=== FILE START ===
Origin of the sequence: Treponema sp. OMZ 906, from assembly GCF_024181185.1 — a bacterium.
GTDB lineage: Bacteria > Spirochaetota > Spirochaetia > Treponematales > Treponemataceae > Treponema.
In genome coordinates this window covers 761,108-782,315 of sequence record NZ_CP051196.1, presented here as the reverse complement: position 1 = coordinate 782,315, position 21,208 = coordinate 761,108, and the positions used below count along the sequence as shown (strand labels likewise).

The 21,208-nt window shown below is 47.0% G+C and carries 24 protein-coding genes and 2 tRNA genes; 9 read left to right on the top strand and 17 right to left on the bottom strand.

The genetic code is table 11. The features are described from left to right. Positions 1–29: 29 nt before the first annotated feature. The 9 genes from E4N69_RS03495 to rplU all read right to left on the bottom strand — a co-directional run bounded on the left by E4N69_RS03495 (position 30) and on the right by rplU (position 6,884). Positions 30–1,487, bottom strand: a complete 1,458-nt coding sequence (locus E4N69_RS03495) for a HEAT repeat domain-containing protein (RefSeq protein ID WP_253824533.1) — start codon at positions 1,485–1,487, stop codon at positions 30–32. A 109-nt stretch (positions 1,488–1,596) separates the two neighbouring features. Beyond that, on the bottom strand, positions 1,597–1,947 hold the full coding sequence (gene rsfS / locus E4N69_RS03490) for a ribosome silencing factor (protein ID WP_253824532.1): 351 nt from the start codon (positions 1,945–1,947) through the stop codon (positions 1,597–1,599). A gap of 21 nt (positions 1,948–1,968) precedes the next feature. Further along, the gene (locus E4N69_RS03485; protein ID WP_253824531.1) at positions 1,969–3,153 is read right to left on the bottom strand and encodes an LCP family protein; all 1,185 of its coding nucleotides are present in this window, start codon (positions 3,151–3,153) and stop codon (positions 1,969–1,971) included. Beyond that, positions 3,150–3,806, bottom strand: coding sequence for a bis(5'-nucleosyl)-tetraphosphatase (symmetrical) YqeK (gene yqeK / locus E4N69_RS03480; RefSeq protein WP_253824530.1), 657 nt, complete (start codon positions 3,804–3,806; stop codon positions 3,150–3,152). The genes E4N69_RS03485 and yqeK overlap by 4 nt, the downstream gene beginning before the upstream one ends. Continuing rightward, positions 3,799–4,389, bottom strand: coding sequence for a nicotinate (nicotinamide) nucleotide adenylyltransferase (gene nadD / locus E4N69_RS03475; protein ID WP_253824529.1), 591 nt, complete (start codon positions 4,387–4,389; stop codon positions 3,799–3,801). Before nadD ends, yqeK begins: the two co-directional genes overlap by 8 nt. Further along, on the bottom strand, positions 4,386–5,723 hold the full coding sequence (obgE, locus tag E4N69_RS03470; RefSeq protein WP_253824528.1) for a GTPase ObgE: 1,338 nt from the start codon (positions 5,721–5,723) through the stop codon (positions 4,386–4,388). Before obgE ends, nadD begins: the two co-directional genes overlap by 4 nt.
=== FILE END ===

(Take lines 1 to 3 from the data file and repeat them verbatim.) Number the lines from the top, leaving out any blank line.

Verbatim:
Origin of the sequence: Treponema sp. OMZ 906, from assembly GCF_024181185.1 — a bacterium.
GTDB lineage: Bacteria > Spirochaetota > Spirochaetia > Treponematales > Treponemataceae > Treponema.
In genome coordinates this window covers 761,108-782,315 of sequence record NZ_CP051196.1, presented here as the reverse complement: position 1 = coordinate 782,315, position 21,208 = coordinate 761,108, and the positions used below count along the sequence as shown (strand labels likewise).